The Young Professionals programme from Arts & Business NI places the best up-and-coming talent that the Northern Ireland business sector has to offer on the boards of leading local arts charities.

The programme provides training and support to ensure Young Professionals in the early stages of their careers (aged 21-35) will truly benefit from this practical, hands-on strategic leadership experience.

Accountant Leah Kirkwood has been part of the Baker Tilly Mooney Moore team for three years and recently joined the Young Professionals on Arts Boards programme. Leah said:

“I am delighted to have been accepted onto the programme. It’s a fantastic opportunity as Arts and Business will provide training and connections to Arts Boards in Northern Ireland, and so I’m really looking forward to finding the right Board for me. We are currently going through training, which happens every year. Training as a group and putting together a prospectus for everyone in the programme has been a really rewarding experience.

“It was a natural decision for me to want to take part in the programme. I have a real interest in the arts, and I’m from a very artistic family. I know first-hand what the arts in Northern Ireland means to people, and what it can do for us. Especially this year, with COVID-19, we’re naturally in an Arts crisis so being able to lend some support this year is really significant.

“Carson McDowell has provided the training for the scheme, which has been exceptional. One session so far on governance on Boards was a real insight into how this all works. There are around 20 people on the programme this year, giving Boards a broad range of specialisms to choose from.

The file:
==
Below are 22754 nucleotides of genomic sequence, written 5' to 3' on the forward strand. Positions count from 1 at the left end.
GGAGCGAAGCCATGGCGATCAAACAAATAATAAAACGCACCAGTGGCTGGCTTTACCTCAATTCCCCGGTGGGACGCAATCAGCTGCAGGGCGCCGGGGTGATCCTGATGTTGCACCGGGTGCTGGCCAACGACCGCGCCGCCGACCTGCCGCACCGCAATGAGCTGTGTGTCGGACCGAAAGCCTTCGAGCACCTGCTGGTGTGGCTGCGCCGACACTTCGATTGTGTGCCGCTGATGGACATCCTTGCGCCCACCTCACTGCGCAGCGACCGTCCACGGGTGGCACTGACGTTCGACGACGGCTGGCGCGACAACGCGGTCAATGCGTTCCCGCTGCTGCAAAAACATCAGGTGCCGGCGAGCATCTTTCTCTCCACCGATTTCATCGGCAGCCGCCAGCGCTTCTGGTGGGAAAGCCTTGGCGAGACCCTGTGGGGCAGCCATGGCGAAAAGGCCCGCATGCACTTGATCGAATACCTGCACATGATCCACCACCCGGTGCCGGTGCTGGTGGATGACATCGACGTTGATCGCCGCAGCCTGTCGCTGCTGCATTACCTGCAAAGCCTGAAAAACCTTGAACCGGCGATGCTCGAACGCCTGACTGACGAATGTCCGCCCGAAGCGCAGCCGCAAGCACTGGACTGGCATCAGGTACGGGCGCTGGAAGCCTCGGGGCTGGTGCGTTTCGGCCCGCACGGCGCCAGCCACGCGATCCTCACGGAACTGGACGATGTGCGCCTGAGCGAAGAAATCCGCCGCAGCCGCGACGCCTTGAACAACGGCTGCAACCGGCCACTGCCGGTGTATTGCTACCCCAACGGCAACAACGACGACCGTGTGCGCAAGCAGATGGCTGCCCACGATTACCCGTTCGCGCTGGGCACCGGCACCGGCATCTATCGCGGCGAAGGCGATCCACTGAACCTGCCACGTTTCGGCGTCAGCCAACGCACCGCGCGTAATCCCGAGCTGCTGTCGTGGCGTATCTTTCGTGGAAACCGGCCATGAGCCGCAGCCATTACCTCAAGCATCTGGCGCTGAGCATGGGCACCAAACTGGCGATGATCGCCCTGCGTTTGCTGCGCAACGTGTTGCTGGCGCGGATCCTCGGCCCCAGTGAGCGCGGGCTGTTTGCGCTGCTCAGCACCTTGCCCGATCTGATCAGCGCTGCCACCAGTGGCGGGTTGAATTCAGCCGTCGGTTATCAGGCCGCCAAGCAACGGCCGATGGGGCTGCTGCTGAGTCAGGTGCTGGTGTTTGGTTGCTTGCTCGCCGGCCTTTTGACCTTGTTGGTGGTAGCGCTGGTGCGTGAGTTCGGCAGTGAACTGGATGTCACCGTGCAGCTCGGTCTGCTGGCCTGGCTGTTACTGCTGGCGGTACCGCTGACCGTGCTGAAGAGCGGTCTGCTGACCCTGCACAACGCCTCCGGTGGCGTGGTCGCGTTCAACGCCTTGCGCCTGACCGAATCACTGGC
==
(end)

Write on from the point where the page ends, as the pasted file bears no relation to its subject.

“Baker Tilly Mooney Moore has been really supportive throughout the whole process. I saw the advert a while back and the firm encouraged me to apply and take part in the training. And I’m so glad they did.”

Donal Laverty, Consultancy Partner at Baker Tilly Mooney Moore provides strategic advice to Boards around the world and said: “Recent research shows that board composition, diversity and quality of the boardroom are key focus areas. In a changing world, it is important for organisations to be represented by younger people on their boards. It is our experience that boards who actively recruit young board members find that they bring new skills and perspectives, and having age diversity helps the organisation have different approaches to and views of their market and environment.

“For a younger board member having this new experience provides a different perspective on decision making and helps to develop their skills in leadership and collaboration, whilst contributing to a cause or organisation that they care about.”